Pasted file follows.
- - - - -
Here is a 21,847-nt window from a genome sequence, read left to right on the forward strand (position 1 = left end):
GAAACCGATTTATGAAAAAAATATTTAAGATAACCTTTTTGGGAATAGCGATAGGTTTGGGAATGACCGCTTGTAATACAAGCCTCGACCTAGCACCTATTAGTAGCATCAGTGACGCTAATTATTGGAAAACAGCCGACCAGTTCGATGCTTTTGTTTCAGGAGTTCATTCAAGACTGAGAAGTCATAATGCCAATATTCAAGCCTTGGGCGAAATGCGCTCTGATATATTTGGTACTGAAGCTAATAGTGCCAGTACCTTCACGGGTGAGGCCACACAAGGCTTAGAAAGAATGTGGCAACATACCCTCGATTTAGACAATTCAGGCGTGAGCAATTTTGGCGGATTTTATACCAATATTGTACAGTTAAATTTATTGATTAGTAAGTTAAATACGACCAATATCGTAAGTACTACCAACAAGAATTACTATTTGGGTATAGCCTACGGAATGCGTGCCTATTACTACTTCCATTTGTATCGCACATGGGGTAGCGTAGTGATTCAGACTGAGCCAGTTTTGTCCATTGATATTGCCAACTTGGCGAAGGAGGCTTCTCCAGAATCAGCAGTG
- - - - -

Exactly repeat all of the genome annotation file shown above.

Here is a 21,847-nt window from a genome sequence, read left to right on the forward strand (position 1 = left end):
GAAACCGATTTATGAAAAAAATATTTAAGATAACCTTTTTGGGAATAGCGATAGGTTTGGGAATGACCGCTTGTAATACAAGCCTCGACCTAGCACCTATTAGTAGCATCAGTGACGCTAATTATTGGAAAACAGCCGACCAGTTCGATGCTTTTGTTTCAGGAGTTCATTCAAGACTGAGAAGTCATAATGCCAATATTCAAGCCTTGGGCGAAATGCGCTCTGATATATTTGGTACTGAAGCTAATAGTGCCAGTACCTTCACGGGTGAGGCCACACAAGGCTTAGAAAGAATGTGGCAACATACCCTCGATTTAGACAATTCAGGCGTGAGCAATTTTGGCGGATTTTATACCAATATTGTACAGTTAAATTTATTGATTAGTAAGTTAAATACGACCAATATCGTAAGTACTACCAACAAGAATTACTATTTGGGTATAGCCTACGGAATGCGTGCCTATTACTACTTCCATTTGTATCGCACATGGGGTAGCGTAGTGATTCAGACTGAGCCAGTTTTGTCCATTGATATTGCCAACTTGGCGAAGGAGGCTTCTCCAGAATCAGCAGTG